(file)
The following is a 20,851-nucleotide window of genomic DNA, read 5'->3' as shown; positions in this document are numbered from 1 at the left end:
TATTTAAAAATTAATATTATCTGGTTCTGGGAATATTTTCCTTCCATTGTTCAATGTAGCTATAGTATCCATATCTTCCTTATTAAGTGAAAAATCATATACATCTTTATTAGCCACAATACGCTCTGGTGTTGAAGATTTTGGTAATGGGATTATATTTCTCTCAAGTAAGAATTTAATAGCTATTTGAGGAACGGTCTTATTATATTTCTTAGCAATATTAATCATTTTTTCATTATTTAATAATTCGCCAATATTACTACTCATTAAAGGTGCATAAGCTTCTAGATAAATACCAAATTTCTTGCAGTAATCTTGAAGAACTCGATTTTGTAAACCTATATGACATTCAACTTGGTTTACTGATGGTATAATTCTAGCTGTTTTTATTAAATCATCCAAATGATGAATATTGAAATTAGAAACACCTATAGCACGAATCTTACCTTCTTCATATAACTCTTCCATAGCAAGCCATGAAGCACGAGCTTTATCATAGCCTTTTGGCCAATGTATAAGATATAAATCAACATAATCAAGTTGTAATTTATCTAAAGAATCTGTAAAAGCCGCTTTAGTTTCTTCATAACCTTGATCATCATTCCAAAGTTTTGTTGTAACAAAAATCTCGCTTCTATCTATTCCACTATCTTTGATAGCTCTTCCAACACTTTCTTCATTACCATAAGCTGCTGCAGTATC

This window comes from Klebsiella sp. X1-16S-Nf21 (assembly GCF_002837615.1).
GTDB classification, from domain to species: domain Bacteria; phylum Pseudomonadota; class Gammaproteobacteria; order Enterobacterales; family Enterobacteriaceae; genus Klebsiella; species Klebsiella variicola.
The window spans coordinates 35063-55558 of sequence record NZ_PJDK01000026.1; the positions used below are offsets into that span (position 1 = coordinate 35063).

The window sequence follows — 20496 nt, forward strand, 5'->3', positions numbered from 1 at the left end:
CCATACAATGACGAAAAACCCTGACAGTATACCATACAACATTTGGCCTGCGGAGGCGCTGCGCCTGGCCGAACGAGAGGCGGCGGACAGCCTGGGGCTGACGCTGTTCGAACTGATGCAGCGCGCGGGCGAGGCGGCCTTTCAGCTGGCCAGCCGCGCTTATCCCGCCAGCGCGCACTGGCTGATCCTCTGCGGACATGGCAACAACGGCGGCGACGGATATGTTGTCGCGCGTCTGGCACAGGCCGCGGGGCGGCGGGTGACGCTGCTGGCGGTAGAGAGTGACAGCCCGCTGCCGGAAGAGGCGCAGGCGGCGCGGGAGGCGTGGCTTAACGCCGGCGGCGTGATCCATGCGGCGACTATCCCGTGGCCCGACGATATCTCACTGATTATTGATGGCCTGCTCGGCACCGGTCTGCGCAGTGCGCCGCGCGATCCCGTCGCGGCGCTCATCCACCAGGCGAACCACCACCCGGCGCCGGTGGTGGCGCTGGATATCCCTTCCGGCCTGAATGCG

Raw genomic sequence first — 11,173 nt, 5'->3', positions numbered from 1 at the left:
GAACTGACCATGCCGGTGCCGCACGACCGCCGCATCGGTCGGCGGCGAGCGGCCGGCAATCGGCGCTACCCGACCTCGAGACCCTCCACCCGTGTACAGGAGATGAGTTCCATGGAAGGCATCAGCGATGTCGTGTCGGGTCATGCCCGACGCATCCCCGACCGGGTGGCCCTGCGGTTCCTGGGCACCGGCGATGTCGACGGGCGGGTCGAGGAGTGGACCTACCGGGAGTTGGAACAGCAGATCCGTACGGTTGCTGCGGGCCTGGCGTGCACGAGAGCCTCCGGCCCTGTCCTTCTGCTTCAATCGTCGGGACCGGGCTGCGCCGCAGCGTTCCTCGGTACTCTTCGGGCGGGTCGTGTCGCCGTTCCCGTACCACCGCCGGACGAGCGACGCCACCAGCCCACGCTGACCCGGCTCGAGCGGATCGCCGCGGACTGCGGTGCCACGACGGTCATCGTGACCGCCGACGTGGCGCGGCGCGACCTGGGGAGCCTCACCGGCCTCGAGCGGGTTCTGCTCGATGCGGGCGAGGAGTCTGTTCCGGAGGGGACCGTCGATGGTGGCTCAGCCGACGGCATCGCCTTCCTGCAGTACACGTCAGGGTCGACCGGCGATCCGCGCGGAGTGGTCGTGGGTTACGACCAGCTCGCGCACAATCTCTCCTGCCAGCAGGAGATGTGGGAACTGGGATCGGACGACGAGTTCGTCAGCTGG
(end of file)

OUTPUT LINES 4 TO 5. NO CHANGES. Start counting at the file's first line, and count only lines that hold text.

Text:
GTDB classification, from domain to species: domain Bacteria; phylum Pseudomonadota; class Gammaproteobacteria; order Enterobacterales; family Enterobacteriaceae; genus Klebsiella; species Klebsiella variicola.
The window spans coordinates 35063-55558 of sequence record NZ_PJDK01000026.1; the positions used below are offsets into that span (position 1 = coordinate 35063).